Excellence in the Enterprise
In most enterprises, which are PC-only, that wouldn’t pose any problems. But unlike the other organizations I spoke to for this article, Target’s corporate site had users on both Windows and Mac desktops."We had a specific plug-in codec for the QuickTime player that was part of the standard build on the Mac images placed on the desktop systems," Luna says, "but this codec only interpreted Windows Media files up to Version 7, so when a user upgraded to the latest QuickTime player, chances are they would not be able to view the Windows Media-delivered file. We had to unify which players would be allowed to upgrade on the Mac side." Target’s IT division is in the process of upgrading all Mac desktops to include a PC emulation program, which Luna says will allow them to finally move on to enterprise-wide deployment of Windows Media 10 video.
Though most of Luna’s efforts have been focused on internal communications, he’s always seen what his department does as ultimately affecting the success of this very public brand. "The opportunity for our internal audience to see senior leadership in regular intervals on desktops has opened a vehicle of communication that is relatively inexpensive, scalable, and timely," he says. "It also affects the brand internally by supporting the corporate messaging standards, which ultimately affect the brand our external guests see in advertising and in print."
In addition to the internal communications, Luna’s department hosts one large external communications event each year, a business analyst meeting that is held on a different site annually. The video is sent back to Target’s Minneapolis headquarters, from which it is sent out for a live webcast and then hosted for on-demand viewing for three months.
More recently, the corporate media center began supporting the public face of Target in 2005 by overseeing the production and postproduction of video and Flash animation on the consumer website. "Providing rich media content in video form and contributing to the sitelet side of Target.com has given Target more opportunities to show our commitment to brand and fashion."
Verizon: If You Want Something Done Right, Do It Yourself
Verizon’s V Cast has been one of the more successful mobile content delivery efforts, but the corporation’s internal video communications programs have been equally impressive. Back in 2002, Verizon’s James Turner, executive director of IT intranet programs, and Andrew Mayer, project manager for web technology, began looking at streaming as a way to supplement the company’s corporate broadcast television network. Initially, the goal was to provide streaming to company locations not served by the dedicated video distribution network, Mayer says, but use quickly expanded to include on-demand streaming for training and employee communications.
Turner and Mayer had initially looked at IPTV as the way to bridge the gap between broadcast and the desktop, but ultimately decided that using an external streaming and hosting service to distribute on-demand content would incur lower capital costs and less bandwidth usage, not to mention letting Verizon leverage its existing infrastructure. As demand for streaming grew, Mayer says, he and Turner determined that it would be more efficient and cost-effective in the long run for Verizon to build out its own infrastructure to support internal hosting and streaming rather than turn to external services. IT teams built and supported the network while working closely with the employee communications division to ensure that end-user requirements were identified and met.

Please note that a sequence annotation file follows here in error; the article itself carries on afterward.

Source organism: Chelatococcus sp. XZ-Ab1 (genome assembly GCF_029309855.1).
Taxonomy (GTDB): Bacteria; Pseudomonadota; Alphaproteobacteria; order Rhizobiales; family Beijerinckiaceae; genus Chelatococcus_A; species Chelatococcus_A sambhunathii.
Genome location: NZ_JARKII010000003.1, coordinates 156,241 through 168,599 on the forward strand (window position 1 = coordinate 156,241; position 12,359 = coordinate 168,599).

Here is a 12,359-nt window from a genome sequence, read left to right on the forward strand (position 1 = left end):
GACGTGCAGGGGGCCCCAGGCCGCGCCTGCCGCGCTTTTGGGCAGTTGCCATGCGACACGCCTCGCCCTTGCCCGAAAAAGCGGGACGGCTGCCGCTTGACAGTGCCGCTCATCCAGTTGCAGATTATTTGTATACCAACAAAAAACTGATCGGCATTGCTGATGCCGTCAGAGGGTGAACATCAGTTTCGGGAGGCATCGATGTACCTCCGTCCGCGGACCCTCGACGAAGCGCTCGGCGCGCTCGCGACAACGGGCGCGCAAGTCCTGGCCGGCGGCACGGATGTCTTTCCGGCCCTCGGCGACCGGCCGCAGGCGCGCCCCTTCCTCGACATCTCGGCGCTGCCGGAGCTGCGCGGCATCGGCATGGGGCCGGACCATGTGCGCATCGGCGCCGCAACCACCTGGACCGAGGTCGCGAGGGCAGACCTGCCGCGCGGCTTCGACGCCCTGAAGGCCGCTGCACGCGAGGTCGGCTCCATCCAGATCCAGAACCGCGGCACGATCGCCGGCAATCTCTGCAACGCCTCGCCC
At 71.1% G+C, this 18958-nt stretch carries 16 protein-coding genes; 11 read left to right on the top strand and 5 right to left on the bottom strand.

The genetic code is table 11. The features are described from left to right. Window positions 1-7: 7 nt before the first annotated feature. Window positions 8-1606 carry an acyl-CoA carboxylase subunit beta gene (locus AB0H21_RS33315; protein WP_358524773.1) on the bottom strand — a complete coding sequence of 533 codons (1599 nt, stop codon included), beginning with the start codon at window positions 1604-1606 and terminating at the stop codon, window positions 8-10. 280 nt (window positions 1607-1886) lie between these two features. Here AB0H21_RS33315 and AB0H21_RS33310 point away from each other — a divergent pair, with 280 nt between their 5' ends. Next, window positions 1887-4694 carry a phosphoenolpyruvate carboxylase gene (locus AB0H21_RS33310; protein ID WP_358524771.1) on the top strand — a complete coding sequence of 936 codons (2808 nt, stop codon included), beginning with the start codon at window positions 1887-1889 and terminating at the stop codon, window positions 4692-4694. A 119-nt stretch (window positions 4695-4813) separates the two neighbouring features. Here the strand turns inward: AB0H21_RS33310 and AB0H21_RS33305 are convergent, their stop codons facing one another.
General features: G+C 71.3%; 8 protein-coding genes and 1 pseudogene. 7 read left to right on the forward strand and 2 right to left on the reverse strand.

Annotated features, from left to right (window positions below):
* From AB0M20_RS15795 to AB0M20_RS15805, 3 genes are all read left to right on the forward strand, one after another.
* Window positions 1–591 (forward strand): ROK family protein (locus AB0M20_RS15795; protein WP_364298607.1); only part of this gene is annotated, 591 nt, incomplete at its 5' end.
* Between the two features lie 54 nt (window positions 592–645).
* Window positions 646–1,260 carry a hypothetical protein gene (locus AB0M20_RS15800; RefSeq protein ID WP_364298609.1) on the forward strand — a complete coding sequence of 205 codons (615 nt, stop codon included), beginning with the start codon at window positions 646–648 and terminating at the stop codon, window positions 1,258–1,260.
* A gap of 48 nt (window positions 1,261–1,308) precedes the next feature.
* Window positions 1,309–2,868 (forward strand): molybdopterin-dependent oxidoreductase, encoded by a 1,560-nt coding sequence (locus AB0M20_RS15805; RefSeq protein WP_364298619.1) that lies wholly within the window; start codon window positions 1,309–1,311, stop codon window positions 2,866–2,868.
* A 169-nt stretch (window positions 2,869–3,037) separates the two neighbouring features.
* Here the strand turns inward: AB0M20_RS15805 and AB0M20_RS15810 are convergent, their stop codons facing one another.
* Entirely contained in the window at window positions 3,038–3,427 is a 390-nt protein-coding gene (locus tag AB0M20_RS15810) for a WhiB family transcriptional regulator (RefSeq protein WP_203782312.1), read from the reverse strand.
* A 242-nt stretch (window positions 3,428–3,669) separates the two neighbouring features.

Ultimately, Verizon ended up building its own content delivery network, which required capital funding for edge servers, routing equipment, and multicast servers that Mayer says were necessary to reach as many of its 225,000 employees as possible. Today the reach of multicast streaming extends to 66% of the company’s core management and workforce for communications and training. The IT division also built application servers to provide hosting and content-creation capability as well as web and content servers.
What began in 2002 with a relatively modest initiative of fewer than 20 live events has now grown to the point where more than 85 live webcasts were delivered in 2005 and 58 webcasts were delivered between January and August of 2006, with more than 58,000 live streams and a combined average of more than 2,500 live and on-demand requests for each event. As streaming use has grown, Mayer says Verizon has followed the same pattern of working with a third-party vendor until the company could build its own solution that was custom-tailored to both network and end-user criteria. Currently, the only third-party solution in use at Verizon is a webcasting product. Mayer can’t disclose the vendor, but says that it enables "high-quality studio, remote, and desktop webcasting."
Not all organizations have the resources to effectively and efficiently build internal streaming networks, but Mayer says that in the long run, the ability to customize and control made that approach well worth it for Verizon. Mayer recommends looking at six factors when evaluating third-party solutions:
—Capital and recurring expenses
—Ease of use
—Ease of integration with existing network infrastructure.
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